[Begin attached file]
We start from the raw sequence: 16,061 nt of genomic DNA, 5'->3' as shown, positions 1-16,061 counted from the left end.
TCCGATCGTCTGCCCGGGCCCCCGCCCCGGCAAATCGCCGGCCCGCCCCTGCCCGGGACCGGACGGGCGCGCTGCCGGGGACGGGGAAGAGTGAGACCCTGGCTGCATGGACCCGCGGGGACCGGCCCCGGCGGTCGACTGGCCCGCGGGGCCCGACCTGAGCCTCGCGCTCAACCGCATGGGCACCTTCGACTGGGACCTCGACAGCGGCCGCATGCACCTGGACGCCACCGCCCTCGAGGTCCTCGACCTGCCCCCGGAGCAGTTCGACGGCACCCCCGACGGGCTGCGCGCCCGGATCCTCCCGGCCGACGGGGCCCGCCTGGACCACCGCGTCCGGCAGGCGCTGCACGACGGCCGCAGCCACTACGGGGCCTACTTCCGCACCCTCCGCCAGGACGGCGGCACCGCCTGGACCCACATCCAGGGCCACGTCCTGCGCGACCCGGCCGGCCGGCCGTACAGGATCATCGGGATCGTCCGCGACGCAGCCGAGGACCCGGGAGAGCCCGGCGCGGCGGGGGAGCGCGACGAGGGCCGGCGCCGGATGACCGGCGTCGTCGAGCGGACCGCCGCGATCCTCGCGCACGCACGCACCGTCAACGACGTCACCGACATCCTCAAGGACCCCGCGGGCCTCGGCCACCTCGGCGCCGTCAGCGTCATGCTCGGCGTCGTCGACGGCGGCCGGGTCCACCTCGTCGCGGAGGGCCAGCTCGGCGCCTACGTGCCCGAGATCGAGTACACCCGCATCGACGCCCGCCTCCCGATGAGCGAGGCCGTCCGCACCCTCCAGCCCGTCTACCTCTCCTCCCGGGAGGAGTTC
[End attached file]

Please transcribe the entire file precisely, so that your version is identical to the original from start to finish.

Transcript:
We start from the raw sequence: 16,061 nt of genomic DNA, 5'->3' as shown, positions 1-16,061 counted from the left end.
TCCGATCGTCTGCCCGGGCCCCCGCCCCGGCAAATCGCCGGCCCGCCCCTGCCCGGGACCGGACGGGCGCGCTGCCGGGGACGGGGAAGAGTGAGACCCTGGCTGCATGGACCCGCGGGGACCGGCCCCGGCGGTCGACTGGCCCGCGGGGCCCGACCTGAGCCTCGCGCTCAACCGCATGGGCACCTTCGACTGGGACCTCGACAGCGGCCGCATGCACCTGGACGCCACCGCCCTCGAGGTCCTCGACCTGCCCCCGGAGCAGTTCGACGGCACCCCCGACGGGCTGCGCGCCCGGATCCTCCCGGCCGACGGGGCCCGCCTGGACCACCGCGTCCGGCAGGCGCTGCACGACGGCCGCAGCCACTACGGGGCCTACTTCCGCACCCTCCGCCAGGACGGCGGCACCGCCTGGACCCACATCCAGGGCCACGTCCTGCGCGACCCGGCCGGCCGGCCGTACAGGATCATCGGGATCGTCCGCGACGCAGCCGAGGACCCGGGAGAGCCCGGCGCGGCGGGGGAGCGCGACGAGGGCCGGCGCCGGATGACCGGCGTCGTCGAGCGGACCGCCGCGATCCTCGCGCACGCACGCACCGTCAACGACGTCACCGACATCCTCAAGGACCCCGCGGGCCTCGGCCACCTCGGCGCCGTCAGCGTCATGCTCGGCGTCGTCGACGGCGGCCGGGTCCACCTCGTCGCGGAGGGCCAGCTCGGCGCCTACGTGCCCGAGATCGAGTACACCCGCATCGACGCCCGCCTCCCGATGAGCGAGGCCGTCCGCACCCTCCAGCCCGTCTACCTCTCCTCCCGGGAGGAGTTC